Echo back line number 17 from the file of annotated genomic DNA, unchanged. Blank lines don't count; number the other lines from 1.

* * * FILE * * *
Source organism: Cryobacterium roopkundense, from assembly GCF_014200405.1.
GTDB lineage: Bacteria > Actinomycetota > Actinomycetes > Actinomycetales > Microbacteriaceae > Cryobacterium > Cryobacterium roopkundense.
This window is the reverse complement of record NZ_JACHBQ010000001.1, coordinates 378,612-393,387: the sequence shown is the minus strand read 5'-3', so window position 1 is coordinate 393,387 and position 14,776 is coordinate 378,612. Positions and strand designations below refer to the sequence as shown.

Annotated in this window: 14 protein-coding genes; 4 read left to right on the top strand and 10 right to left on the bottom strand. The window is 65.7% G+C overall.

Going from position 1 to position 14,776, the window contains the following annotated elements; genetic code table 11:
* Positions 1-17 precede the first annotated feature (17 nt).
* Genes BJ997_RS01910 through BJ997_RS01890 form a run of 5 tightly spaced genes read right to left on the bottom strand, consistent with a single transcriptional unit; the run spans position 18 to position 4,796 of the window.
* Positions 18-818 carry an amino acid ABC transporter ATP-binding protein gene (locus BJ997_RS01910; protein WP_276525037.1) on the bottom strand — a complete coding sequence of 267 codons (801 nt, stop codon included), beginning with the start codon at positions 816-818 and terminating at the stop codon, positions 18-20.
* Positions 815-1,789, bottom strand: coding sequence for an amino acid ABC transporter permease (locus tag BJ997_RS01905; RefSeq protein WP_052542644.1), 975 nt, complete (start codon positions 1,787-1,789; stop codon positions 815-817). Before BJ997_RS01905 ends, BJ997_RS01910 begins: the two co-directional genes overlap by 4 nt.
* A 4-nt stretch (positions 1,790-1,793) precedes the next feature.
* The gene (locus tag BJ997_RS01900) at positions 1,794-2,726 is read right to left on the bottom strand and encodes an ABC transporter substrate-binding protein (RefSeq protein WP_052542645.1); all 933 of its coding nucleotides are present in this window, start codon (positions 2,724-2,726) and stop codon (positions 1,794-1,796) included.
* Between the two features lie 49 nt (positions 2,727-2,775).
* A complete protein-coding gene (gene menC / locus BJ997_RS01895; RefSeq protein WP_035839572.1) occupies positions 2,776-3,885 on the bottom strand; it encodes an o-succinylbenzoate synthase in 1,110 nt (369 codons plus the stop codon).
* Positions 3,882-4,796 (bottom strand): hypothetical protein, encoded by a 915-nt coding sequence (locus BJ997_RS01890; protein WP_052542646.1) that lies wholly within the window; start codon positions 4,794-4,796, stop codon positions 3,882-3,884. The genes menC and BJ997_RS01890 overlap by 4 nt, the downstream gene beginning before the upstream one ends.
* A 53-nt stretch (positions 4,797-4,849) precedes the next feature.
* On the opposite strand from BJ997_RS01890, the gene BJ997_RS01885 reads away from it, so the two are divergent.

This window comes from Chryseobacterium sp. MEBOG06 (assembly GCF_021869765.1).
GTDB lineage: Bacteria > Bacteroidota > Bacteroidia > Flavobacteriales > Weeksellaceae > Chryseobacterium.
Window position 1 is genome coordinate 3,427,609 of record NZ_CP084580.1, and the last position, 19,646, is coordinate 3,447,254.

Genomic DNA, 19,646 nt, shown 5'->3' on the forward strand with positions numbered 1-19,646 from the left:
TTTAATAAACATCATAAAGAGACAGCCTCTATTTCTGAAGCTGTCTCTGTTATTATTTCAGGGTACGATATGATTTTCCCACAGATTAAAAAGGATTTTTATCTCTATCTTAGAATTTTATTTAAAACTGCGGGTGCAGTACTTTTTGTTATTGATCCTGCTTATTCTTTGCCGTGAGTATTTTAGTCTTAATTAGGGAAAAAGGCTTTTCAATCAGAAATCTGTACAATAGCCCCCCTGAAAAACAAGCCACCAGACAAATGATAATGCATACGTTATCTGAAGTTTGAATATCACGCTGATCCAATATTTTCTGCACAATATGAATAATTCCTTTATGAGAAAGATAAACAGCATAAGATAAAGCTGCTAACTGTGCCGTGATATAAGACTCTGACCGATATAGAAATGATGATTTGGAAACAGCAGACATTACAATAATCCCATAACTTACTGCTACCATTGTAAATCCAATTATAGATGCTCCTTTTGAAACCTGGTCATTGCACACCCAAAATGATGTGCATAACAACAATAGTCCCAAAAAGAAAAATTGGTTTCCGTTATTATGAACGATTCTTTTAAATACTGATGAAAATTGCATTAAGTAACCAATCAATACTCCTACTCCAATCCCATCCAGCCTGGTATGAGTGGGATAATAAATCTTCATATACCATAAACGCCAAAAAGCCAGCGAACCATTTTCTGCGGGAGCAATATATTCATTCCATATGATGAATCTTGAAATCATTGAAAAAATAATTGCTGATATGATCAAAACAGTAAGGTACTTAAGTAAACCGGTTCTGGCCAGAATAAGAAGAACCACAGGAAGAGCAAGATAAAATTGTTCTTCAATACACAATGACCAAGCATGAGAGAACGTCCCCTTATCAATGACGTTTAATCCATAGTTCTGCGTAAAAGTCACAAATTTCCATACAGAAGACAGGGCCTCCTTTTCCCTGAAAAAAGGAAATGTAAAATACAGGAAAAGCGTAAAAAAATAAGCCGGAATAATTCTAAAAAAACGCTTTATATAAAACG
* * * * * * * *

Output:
This window comes from Chryseobacterium sp. MEBOG06 (assembly GCF_021869765.1).